That’s happening already, albeit in a hamstrung way. Folks are extending the ITC to storage deployments, but there are constraints on that. For one, storage can only be underwritten to the extent that the solar panels are the energy source for the associated batteries. Plus, batteries can only receive credits if they are deployed at the same time as the solar array.
Given the power of the combo, it’s worthwhile to do a couple things to drive solar and storage.
- Create new state level incentives that drive solar and storage marriages.
- Relax the ITC rules to allow storage arrays to receive full credit when paired with solar, even if that storage is deployed after the solar and even if the storage is oversized (within reason) compared to the solar.
- Provide solar and storage incentives that allow remote pairings as part of unified projects on the same grid. This strategy could be hugely impactful, unlocking new models and investment, though likely to be somewhat controversial. More on that under Remote Net Demand below.
Remote Net Demand
Consider the impact that Net Metering has had on solar. Alongside the ITC, state regulated net metering laws have been the other huge driver of solar rollouts. States like NY have gone a step farther than basic net metering, extending the concept to allow remote net metering. These allowances have fueled creative deployment structures and supported emerging new models like community solar.
Along those lines, why not expand the allowance on energy to be applied to power as well? Remote net demand.
In other words, allow businesses to buy storage and house it at a different site from where a business’ electric load lives, with the allowance to net power discharges from the storage on an interval-matched basis.
Because the flexibility in where to deploy that storage will drive broad rollouts of distributed storage and generate new models for financing it. It could provide a path to financing resilient, independent microgrids and more.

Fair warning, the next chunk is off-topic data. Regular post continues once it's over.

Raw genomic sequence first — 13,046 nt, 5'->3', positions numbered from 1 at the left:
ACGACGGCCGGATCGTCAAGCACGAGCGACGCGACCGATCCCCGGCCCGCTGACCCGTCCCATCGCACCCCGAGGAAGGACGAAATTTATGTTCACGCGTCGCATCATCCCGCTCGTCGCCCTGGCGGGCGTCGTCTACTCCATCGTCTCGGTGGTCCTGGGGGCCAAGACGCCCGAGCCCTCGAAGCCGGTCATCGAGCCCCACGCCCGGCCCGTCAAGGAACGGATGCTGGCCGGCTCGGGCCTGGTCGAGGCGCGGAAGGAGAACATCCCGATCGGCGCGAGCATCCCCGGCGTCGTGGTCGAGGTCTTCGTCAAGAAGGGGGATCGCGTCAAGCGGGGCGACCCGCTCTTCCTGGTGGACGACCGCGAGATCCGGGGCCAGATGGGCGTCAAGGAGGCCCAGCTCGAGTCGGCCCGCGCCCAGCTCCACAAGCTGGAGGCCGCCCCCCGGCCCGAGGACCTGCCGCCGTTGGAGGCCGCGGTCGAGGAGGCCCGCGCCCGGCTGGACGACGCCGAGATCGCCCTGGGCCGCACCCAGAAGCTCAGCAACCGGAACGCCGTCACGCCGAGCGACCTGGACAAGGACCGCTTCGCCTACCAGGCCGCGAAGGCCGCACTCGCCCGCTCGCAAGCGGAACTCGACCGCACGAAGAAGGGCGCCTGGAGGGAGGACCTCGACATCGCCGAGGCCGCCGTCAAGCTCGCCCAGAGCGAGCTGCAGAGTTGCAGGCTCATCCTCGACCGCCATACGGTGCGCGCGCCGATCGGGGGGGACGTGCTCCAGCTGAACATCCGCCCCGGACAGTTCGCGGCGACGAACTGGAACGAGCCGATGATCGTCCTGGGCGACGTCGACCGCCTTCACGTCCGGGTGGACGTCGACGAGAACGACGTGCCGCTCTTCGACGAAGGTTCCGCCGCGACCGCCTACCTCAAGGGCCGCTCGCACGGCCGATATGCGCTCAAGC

Given that remote net demand would require time interval matching, it may present real challenges to utility billing systems. It also could be perceived to take a cut at a cash cow for the utilities, so utilities may not fall in love with this proposal on first review.
That said, ConEd is offering major storage incentives via BQDM to defer investment in a next peaker plant. Remote net demand could prove a cheaper way to achieve that and still maintain control over the deployed infrastructure.
Research & Development
Unfortunately, storage does have drawbacks and limitations. We need to fund R&D to solve those problems, and it should come from both public and private sectors.
Bill Gates has been big on this point. He’s 100% right, and the Breakthrough Energy Coalition represents his commitment to solve big problems inherent in storage. You can read more about Gates’ thoughts on storage here: It Is Surprisingly Hard to Store Energy.
Here are a couple areas for R&D into storage that are worth pursuing aggressively:
- Density. A quantum leap in storage density would have massive impact. Right now kWh’s of storage are generally heavy and bulky. Improvements there are seemingly far off, but technology has a funny way of finding a way. Let’s nudge that.
- Materials. Core materials for storage are often rare and poisonous. That’s a bummer on multiple levels. Pushing research into newer, green and renewable source materials will make storage a much more valuable citizen of the grid.
- Manufacturing. Manufacturing is generally a dirty process. Ongoing R&D, beyond just materials, to improve the cleanliness of manufacturing processes will be well worth the time and effort.
Lastly, it’s tough to think about a responsible storage future that doesn’t include recycling. As noted, battery materials currently tend to be poisonous and rare. (Let’s fix that!) Any responsible policy around storage should drive recycling of materials and motivate use of second-hand batteries. To me that seems like a “no brainer”, and politicians at all levels ought consider provisions around recycling of batteries in storage policy.
I could go on, but that’s a good start to chew on. My hope is that I’ve provided fodder for the discussion and debate. As with anything, there are pros and cons to storage, and to most of the measures above. Let’s dive into the discussion with renewed vigor.